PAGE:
The man, with pirate long hair and black everything sidled right up close. He told me, “Sorry, but I just wanted to tell you you look really stunning. I had to come out and tell you.”

I said in the loud, confident voice I reserve for suspected rapists “Thank you. Fuck off.” I strode away. I got a few paces and heard my name.  He called it out three times. A chill ran through me as I put the pieces together. This is him, this is Billy. The junk shop is the “artists’ residence”. I walked like someone who’s not scared all the way to my front door where I collapsed in a gibbering heap in front of my male, drummer-armed flatmate.

I called Redfern Police and spoke to an incredibly helpful constable.

Now, if you don’t mind, I’m going to pack some boxes. Can I also just mention, internet, that my boyfriend actually owns a gun? And that it’s totally fucked-up that I should have to fear for my safety walking home from dinner? I think I need a hug from that bullmastiff I’ve been training. He hates artist collectives even more than I do.

*His name isn’t really Billy, I just named him after my least favourite ‘Ally McBeal’ character.

If you’ve encountered similar incidences, online or off, the police would quite like to know about it.

Boy, oh boy, a lady Doctor? John Birmingham reports

6 Jun

John Birmingham, prolific Fairfax writer, novelist and apparently functioning human wrote for The Brisbane Times about his struggle to comprehend the idea of the twelfth Doctor being a woman. He took at least 250 words to reach the conclusion “by golly, I just don’t know. Wouldn’t that just be a thing.”

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In the process he managed to include some of the worst sexist bullshit Fairfax has published since that one by Geoffrey Barker about newsreaders’ boobs.

“I’m not against the idea, mind you,” writes Birmingham. “In fact as it stands naked before me in the Library, the cool blue glow of that lightsabre illuminating all the lady bits, I find my fascinated horror ebbing back to mere curiosity. I just wonder is all.”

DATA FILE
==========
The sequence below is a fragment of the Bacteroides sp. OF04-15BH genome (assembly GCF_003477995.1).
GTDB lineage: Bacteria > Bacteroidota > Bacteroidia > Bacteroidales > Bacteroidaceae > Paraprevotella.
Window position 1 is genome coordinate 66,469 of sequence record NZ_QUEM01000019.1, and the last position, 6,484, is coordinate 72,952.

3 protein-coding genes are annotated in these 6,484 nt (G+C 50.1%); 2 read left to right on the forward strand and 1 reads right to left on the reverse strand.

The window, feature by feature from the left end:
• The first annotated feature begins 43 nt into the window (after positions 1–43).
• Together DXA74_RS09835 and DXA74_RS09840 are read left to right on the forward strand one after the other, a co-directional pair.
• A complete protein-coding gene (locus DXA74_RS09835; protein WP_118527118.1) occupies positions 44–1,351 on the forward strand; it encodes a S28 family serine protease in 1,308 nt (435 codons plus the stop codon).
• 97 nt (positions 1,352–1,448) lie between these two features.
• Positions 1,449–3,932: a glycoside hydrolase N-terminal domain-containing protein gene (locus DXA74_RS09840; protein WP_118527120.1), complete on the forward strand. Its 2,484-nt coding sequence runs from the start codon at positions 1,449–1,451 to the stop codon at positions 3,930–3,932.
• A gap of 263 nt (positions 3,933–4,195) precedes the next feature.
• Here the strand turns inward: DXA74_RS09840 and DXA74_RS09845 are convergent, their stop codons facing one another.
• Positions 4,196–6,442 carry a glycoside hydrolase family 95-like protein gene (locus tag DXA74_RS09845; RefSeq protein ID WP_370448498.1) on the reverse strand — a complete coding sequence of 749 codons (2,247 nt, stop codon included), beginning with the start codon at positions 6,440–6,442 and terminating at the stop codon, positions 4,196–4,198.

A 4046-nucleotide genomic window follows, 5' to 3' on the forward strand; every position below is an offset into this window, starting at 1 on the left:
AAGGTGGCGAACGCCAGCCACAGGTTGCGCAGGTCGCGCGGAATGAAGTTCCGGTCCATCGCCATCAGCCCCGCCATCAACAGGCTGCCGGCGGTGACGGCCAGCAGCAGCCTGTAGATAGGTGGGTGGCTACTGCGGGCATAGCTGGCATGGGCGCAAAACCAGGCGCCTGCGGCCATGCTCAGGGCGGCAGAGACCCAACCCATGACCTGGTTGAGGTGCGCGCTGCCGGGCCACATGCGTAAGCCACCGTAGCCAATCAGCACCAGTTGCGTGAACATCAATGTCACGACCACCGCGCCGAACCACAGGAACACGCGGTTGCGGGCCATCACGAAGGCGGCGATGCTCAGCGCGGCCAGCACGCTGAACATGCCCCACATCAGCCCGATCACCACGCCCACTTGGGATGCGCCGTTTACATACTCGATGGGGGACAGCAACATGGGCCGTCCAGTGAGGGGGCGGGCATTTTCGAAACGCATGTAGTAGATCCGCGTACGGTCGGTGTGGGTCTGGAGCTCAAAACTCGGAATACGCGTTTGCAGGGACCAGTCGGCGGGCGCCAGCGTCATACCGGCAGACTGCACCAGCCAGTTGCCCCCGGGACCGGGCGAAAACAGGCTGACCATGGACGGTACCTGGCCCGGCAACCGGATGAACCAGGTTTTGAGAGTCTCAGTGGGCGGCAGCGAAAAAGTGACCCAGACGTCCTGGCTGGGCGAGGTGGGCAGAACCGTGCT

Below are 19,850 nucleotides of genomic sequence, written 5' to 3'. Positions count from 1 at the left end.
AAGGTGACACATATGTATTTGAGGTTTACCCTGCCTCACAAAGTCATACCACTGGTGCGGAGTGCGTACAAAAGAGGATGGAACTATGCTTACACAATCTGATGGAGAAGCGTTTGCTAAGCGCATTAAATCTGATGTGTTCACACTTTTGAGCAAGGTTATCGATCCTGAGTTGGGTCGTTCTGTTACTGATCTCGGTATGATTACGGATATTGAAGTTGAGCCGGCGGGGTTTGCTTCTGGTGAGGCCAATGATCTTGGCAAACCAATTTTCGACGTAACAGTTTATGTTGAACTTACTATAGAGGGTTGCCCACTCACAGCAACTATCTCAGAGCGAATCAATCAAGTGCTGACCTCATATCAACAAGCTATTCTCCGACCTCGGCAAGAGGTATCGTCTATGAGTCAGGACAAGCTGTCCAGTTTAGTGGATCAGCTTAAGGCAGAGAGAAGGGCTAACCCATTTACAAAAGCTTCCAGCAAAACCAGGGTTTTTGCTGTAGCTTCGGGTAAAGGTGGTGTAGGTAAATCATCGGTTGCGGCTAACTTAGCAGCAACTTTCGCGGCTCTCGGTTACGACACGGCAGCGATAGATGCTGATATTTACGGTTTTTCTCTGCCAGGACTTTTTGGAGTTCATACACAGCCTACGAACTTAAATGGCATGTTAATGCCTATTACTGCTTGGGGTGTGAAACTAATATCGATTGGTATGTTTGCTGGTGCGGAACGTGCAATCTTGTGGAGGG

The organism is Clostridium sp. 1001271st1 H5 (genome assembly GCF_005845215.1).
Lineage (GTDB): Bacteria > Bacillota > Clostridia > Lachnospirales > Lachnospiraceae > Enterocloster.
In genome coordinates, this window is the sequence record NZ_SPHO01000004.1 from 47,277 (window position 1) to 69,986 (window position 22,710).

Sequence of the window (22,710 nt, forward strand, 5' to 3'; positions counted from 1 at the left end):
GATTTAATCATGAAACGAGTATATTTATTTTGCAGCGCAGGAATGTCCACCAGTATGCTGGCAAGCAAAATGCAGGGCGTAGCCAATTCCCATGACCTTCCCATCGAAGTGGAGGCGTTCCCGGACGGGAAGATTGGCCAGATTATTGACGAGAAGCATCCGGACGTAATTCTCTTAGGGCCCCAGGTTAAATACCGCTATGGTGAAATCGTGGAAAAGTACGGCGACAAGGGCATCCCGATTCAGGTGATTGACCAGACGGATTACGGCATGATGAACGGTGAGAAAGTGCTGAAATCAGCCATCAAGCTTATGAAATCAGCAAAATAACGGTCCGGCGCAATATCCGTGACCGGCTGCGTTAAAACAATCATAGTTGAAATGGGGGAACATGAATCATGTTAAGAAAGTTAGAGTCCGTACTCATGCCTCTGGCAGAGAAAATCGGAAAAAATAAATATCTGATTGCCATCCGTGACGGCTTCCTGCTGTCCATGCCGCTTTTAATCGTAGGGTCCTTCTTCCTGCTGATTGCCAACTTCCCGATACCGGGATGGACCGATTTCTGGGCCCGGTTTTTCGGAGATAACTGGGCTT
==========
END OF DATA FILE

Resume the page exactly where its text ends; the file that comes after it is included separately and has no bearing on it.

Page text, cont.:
Firstly, lightsaber? Really? Secondly, if he’s are prone to staring at “lady bits” with “fascinated horror” I have to wonder how he ever came to have children.

To Birmingham, “female” and “Time Lord” are completely at odds. The Doctor has always been a scientific genius, his moral compass guiding him through time and space. Violence is abhorrent to the Doctor and is only used as a last resort.

According to Birmingham, a Lady Doctor (that’s a female Time Lord, not a gynecologist) would have to be a vastly different character. A woman can’t be a genius or a pacifist:

“The Doctor has always fought with his wits, and his sonic screwdriver. Things do go boom, when he takes a hand in them, but generally not because he’s pulling a trigger. The female hero as modern pop culture has come to define her, however, might well be a thinker. But mostly what she’s thinking about is KICKING MORE ASS!”

Yes, that there is Birmingham claiming that women in popular culture are more prone to violence. Never mind that in the Doctor Who universe the female sidekicks are generally there to work as moral guides, pulling the Doctor back if he strays too far from his pacifism.  It didn’t occur to Birmingham that, like River Song, a woman can be a Time Lord, a thinker, a genius, a pacifist and an engaging televisual character.

If you’re shocked and confused by the idea of a strong female lead in Doctor Who, or indeed science fiction, then you haven’t been paying attention. Yes, the continuous cycle of God’s police/love interest has hardly done the last 50 years of feminism any favours. But, as characters like Rose and Donna show us, the potential for strength, courage and genius in those with XX chromosomes is limitless.

Maybe if it weren’t for people like John Birmingham we women wouldn’t have to leave the planet just to feel capable.

So it turns out political candidates are legally allowed to lie to you.